For skin malignancy, recipient age and transplant era had large effects, with older recipients and those undergoing transplantation more recently having a higher risk of de novo skin malignancy within 5 years (Table 2). Additional risk factors for the development of skin malignancy within 5 years of transplant included larger height, use of interleukin-2 receptor antagonist or muromonab-CD3 induction, hospitalization between discharge and 1 year post-transplant, human leukocyte antigen DR mismatches (1 or 2 vs. 0), donor/recipient cytomegalovirus mismatch, use of azathioprine versus MMF 1 year post-transplant, and congenital heart disease or retransplant/graft failure diagnoses versus cardiomyopathy. Similar to skin cancer, the risk factors for development of non-skin solid cancer within 5 years included age, more recent transplantation, height, and hospitalization between discharge and 1 year post-transplant. Several additional risk factors were identified that were unique, including a recipient history of smoking and the presence of drug-treated systemic hypertension. Risk factors for the development of de novo lymphoproliferative disorders included no cell cycle inhibitor use versus MMF or azathioprine versus MMF use at 1 year follow-up, overweight, negative Epstein-Barr virus serostatus, hospitalization between discharge and 1 year post-transplant, and use of antithymocyte globulin induction.
In this cohort of 17,587 adult cardiac transplant recipients from the ISHLT Registry, >10% developed de novo malignancy between years 1 and 5 after transplantation, which was in turn associated with a significantly increased risk of mortality (Central Illustration). The incidence of de novo malignancy increased in the recent era (2006 to 2011 vs. 2000 to 2005), with the largest increase seen in skin cancer. Survival rates of patients after de novo malignancy were markedly lower than those of patients without malignancy for all types of cancer. Importantly, the increased risk of mortality was sizeable even for patients diagnosed with skin cancer; this finding is in contrast to the general population, in whom survival after skin cancer is typically favorable. When the patient survival rates after de novo malignancy were stratified according to transplant era, survival rates were higher in the more recent era, but this finding was not statistically significant for any malignancy type. Multivariate analysis revealed that primarily older recipients and patients who underwent transplantation more recently had a higher risk of de novo skin cancer and non-skin solid cancer.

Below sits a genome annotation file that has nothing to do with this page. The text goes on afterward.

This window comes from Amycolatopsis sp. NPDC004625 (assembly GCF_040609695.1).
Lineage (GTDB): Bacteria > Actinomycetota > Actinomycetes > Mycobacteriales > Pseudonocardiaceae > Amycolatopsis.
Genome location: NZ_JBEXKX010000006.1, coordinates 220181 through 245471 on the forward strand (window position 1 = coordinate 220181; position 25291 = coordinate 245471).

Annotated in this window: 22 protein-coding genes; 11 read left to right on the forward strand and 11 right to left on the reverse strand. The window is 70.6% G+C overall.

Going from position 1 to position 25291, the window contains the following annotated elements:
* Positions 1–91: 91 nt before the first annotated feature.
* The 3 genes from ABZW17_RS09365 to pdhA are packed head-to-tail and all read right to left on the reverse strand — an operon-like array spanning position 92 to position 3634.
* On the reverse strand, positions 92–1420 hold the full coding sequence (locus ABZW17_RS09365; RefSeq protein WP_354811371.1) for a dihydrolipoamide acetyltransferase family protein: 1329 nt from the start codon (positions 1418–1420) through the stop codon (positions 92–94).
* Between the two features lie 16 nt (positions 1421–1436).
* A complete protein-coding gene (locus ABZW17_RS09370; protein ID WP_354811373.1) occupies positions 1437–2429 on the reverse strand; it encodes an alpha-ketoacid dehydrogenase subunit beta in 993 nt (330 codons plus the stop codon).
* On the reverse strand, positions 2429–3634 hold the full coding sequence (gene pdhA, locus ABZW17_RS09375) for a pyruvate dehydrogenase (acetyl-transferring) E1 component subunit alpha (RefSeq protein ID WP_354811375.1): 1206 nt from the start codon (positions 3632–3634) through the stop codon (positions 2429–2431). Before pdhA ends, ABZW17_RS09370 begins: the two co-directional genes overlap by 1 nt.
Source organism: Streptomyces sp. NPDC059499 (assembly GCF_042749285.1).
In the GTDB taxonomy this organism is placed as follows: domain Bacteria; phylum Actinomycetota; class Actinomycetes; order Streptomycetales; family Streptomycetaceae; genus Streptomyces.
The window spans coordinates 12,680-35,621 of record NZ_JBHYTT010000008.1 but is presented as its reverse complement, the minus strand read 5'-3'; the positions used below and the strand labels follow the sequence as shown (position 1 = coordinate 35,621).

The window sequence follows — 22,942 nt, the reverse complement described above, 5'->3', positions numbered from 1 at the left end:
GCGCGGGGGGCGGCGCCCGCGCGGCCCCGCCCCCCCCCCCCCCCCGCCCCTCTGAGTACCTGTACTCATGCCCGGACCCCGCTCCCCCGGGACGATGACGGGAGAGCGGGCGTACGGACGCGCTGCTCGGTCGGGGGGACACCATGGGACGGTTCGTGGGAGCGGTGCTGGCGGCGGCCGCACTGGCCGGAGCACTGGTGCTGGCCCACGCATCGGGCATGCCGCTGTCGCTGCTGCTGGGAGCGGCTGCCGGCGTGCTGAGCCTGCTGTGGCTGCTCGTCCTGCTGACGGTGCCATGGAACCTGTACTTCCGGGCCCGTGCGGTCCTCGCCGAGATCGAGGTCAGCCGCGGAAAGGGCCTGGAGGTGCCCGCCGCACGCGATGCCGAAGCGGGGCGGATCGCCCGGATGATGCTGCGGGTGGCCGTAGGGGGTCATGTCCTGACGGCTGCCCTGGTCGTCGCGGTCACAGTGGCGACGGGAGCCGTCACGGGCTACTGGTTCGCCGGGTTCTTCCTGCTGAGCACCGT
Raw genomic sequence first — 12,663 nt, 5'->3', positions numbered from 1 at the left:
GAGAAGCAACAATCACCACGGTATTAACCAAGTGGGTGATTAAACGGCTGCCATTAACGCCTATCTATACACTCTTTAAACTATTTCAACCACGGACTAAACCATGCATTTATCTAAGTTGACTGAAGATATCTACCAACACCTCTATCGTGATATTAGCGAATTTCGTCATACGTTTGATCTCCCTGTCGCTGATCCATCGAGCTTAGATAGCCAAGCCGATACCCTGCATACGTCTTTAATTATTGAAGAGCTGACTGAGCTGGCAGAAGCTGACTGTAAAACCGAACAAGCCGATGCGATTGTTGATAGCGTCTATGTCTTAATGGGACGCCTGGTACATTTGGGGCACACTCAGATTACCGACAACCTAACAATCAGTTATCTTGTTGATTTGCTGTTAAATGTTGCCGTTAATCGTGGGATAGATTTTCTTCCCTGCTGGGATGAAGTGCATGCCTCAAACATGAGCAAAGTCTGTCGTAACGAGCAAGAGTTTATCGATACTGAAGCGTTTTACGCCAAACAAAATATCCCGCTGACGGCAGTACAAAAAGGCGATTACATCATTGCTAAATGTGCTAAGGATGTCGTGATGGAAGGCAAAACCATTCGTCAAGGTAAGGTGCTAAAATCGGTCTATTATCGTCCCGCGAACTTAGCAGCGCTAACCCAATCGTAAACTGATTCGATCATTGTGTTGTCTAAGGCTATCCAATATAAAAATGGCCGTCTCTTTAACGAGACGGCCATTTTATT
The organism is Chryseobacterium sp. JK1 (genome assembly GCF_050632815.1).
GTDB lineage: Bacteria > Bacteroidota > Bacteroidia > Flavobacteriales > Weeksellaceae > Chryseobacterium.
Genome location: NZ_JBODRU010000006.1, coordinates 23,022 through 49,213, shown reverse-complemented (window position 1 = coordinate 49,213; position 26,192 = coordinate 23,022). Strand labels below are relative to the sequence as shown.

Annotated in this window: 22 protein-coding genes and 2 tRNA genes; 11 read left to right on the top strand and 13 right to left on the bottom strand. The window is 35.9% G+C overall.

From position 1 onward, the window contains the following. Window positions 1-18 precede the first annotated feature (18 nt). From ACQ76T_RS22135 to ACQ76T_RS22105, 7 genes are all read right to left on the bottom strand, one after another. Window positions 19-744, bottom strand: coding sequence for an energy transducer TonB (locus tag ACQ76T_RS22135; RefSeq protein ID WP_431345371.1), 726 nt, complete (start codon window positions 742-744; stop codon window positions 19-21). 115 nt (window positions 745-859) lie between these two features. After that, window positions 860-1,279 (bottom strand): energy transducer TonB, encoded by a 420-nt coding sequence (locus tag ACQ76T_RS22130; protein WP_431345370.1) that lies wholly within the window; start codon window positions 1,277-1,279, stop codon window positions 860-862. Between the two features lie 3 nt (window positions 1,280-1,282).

Skin cancers account for >40% of malignancies in organ transplant recipients, and they include SCC, basal cell carcinoma, and melanoma (13). The risk for the development of non-melanoma skin cancer is known to increase >10-fold in chronically immunosuppressed patients who undergo solid organ transplantation (14). Reduced immune surveillance, the direct carcinogenic effect of immunosuppressive agents, and proliferation of oncogenic viruses may contribute to the development of skin cancer in these patients. It is well known that the incidence of cutaneous SCC increases with the duration and degree of immunosuppression (15–18). Chronic immunosuppression may increase the incidence of cutaneous SCC and, to a lesser extent, basal cell carcinoma. In the United States, approximately 20% of heart transplant recipients will develop skin cancer within 10 years after transplantation. It is therefore plausible that more vulnerable older recipients and the more intensified immunosuppression in recent years may have precipitated the increase in the incidence of de novo skin cancer, including SCC. The risk of malignancy is of increasing concern because early survival continues to improve in heart transplant recipients, and malignancy becomes relatively more important than other causes of morbidity and mortality with increasing time post-transplant (19). In addition, as an increasing number of older patients receive heart transplants (20,21), including after mechanical circulatory support, this population may be particularly vulnerable (22).
Another possible explanation for the increased incidence of de novo solid malignancies in the recent era, especially for skin cancer, can be found in the increasing incidence of skin cancer in the general population. Because cutaneous SCC and basal cell carcinoma are not typically reported to cancer registries, the exact incidences of these malignancies are unknown. However, recent studies revealed that the incidence of non-melanoma skin cancer, including SCC and basal cell carcinoma, is increasing worldwide (23–27). Although skin cancer in the general population exhibited a high and stable survival rate in 2006 to 2011 (27), the survival rate of patients who underwent cardiac transplants and were diagnosed with de novo skin cancer was markedly lower, however, than that of cardiac transplant patients without skin cancer in our study.